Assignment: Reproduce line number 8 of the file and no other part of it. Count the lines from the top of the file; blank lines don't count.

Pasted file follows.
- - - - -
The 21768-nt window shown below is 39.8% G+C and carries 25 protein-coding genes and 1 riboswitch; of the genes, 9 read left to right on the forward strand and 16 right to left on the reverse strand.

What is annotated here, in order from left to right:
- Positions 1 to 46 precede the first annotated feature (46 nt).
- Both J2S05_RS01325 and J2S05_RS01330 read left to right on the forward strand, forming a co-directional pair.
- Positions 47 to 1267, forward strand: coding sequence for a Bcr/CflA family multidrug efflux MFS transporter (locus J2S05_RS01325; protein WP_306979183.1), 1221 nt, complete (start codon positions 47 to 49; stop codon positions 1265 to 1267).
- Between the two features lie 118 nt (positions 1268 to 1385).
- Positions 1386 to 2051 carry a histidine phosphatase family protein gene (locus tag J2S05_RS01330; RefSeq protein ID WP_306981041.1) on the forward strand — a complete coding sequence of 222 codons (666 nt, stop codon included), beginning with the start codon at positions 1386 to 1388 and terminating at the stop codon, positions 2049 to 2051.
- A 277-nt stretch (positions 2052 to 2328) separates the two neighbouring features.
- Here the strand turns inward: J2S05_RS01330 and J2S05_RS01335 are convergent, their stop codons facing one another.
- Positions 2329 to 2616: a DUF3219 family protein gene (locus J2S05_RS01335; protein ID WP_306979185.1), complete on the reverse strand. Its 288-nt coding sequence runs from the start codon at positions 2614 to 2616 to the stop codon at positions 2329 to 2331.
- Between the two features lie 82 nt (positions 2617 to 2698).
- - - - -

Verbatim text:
- A 277-nt stretch (positions 2052 to 2328) separates the two neighbouring features.